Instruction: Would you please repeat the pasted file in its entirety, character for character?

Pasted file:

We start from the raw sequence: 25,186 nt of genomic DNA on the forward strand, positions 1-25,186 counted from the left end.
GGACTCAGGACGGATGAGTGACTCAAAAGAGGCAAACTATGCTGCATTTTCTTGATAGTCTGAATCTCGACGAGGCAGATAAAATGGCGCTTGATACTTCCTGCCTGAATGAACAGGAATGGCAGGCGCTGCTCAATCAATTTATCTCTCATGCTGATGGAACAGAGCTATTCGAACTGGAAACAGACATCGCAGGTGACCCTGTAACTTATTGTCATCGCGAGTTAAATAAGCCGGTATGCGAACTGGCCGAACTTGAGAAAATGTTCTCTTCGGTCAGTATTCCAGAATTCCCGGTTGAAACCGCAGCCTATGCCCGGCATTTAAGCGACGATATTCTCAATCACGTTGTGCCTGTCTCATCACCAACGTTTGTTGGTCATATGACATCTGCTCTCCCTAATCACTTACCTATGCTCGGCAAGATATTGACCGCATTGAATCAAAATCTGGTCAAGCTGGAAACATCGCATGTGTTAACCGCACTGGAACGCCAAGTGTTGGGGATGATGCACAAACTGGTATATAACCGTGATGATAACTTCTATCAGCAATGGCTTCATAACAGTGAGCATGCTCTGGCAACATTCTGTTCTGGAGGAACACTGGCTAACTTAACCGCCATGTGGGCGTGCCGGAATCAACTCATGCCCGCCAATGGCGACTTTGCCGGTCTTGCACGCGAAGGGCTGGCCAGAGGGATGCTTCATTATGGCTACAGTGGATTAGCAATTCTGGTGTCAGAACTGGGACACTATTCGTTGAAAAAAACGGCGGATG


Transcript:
We start from the raw sequence: 25,186 nt of genomic DNA on the forward strand, positions 1-25,186 counted from the left end.
GGACTCAGGACGGATGAGTGACTCAAAAGAGGCAAACTATGCTGCATTTTCTTGATAGTCTGAATCTCGACGAGGCAGATAAAATGGCGCTTGATACTTCCTGCCTGAATGAACAGGAATGGCAGGCGCTGCTCAATCAATTTATCTCTCATGCTGATGGAACAGAGCTATTCGAACTGGAAACAGACATCGCAGGTGACCCTGTAACTTATTGTCATCGCGAGTTAAATAAGCCGGTATGCGAACTGGCCGAACTTGAGAAAATGTTCTCTTCGGTCAGTATTCCAGAATTCCCGGTTGAAACCGCAGCCTATGCCCGGCATTTAAGCGACGATATTCTCAATCACGTTGTGCCTGTCTCATCACCAACGTTTGTTGGTCATATGACATCTGCTCTCCCTAATCACTTACCTATGCTCGGCAAGATATTGACCGCATTGAATCAAAATCTGGTCAAGCTGGAAACATCGCATGTGTTAACCGCACTGGAACGCCAAGTGTTGGGGATGATGCACAAACTGGTATATAACCGTGATGATAACTTCTATCAGCAATGGCTTCATAACAGTGAGCATGCTCTGGCAACATTCTGTTCTGGAGGAACACTGGCTAACTTAACCGCCATGTGGGCGTGCCGGAATCAACTCATGCCCGCCAATGGCGACTTTGCCGGTCTTGCACGCGAAGGGCTGGCCAGAGGGATGCTTCATTATGGCTACAGTGGATTAGCAATTCTGGTGTCAGAACTGGGACACTATTCGTTGAAAAAAACGGCGGATG